algebra
posted by robin! on .
How many pairs of integers (not necessarily positive) are there such that both a2+6b2 and b2+6a2 are both squares?

There exists only one solution and the whole challenge is in proving the fact that there does not exist any other solution. So here we go...
Let's add both these expressions. Then as per the problem,
7(a^2+b^2)=c^2+d^2
Clearly LHS is a multiple of 7 and so RHS must be a multiple of 7 in order for the solution to exist. Now, let's investigate the RHS.
Both c and d can be expressed as 7k, 7k+1, 7k+2,7k+3,7k+4, 7k+5,7k+6.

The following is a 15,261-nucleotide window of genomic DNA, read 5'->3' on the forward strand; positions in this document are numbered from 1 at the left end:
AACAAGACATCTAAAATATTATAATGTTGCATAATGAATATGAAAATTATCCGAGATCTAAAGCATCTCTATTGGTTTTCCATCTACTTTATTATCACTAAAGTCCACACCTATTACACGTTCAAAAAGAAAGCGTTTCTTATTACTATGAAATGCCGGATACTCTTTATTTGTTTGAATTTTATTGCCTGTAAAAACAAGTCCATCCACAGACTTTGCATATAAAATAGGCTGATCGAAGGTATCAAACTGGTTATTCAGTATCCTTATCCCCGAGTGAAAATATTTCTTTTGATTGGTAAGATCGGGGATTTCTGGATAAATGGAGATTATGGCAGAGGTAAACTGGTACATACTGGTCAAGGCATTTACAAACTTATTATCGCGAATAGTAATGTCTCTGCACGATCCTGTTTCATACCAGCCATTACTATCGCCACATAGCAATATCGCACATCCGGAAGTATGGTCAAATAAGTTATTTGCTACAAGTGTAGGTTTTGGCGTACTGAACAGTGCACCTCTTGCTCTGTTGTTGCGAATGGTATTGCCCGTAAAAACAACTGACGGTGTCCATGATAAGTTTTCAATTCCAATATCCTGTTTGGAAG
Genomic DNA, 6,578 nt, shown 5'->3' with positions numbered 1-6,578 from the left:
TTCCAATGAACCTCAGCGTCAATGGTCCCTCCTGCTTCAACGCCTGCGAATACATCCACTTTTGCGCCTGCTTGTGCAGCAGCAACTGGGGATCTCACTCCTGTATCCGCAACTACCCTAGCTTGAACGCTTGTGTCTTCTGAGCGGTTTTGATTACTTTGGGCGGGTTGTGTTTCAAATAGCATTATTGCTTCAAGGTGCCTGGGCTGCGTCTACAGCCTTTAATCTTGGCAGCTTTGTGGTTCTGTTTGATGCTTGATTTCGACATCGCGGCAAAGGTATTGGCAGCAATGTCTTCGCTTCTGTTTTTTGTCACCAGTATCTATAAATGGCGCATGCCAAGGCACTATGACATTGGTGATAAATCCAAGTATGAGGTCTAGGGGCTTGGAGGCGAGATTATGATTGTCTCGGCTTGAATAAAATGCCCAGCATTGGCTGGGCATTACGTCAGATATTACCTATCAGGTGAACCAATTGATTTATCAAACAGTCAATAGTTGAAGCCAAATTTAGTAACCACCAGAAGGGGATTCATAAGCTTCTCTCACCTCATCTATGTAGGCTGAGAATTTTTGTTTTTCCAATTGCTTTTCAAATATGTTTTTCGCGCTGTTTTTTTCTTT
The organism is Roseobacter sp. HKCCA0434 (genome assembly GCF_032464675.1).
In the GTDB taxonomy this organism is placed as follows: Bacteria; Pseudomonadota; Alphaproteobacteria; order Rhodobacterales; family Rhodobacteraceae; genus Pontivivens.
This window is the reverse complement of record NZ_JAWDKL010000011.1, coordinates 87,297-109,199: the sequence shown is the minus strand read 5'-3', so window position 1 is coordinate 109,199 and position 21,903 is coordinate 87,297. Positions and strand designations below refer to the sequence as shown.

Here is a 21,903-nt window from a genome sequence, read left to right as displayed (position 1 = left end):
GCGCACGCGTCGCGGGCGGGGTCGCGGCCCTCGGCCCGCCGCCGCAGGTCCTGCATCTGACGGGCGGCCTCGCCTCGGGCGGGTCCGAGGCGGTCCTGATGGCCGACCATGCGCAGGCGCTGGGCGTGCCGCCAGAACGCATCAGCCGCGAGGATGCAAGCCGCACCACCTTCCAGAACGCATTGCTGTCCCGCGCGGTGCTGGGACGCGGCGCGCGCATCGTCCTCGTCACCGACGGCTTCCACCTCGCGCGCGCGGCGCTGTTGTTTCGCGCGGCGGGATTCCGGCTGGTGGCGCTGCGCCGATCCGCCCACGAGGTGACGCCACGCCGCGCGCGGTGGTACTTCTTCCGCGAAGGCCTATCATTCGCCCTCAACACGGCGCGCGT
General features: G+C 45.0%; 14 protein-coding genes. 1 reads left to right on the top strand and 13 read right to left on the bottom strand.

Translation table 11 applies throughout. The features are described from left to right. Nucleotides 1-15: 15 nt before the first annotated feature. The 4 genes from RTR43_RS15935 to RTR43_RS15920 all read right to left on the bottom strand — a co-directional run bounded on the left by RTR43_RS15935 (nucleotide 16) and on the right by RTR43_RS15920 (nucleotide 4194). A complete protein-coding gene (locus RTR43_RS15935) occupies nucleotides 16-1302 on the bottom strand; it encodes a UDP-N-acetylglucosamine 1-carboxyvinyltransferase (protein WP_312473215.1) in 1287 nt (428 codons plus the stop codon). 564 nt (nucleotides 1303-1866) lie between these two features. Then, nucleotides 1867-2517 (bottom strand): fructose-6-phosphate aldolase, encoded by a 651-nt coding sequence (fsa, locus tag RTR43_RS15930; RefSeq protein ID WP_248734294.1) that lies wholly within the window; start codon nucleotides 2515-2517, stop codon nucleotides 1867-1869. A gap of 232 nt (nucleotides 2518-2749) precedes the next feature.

So, remainder when (c^2+d^2) is divided by 7 can be the same if one among the following is divided by7:
0, (1+2^2), (1+3^2), (1+4^2), (1+5^2), (1+6^2)
(2^2+3^2), (2^2+4^2), (2^2+5^2), (2^2+6^2)
(3^2+4^2), (3^2+5^2), (3^2+6^2)
(4^2+5^2), (4^2+6^2)
(5^2+6^2)
None of the above except 0 is divisible by 7.
Hence there exists only one solution for (a,b) > (0,0) 
This is a problem posted on Brilliant(dot)org
The above solution is wrong / incomplete.
Calvin Lin
Brilliant Challenge Master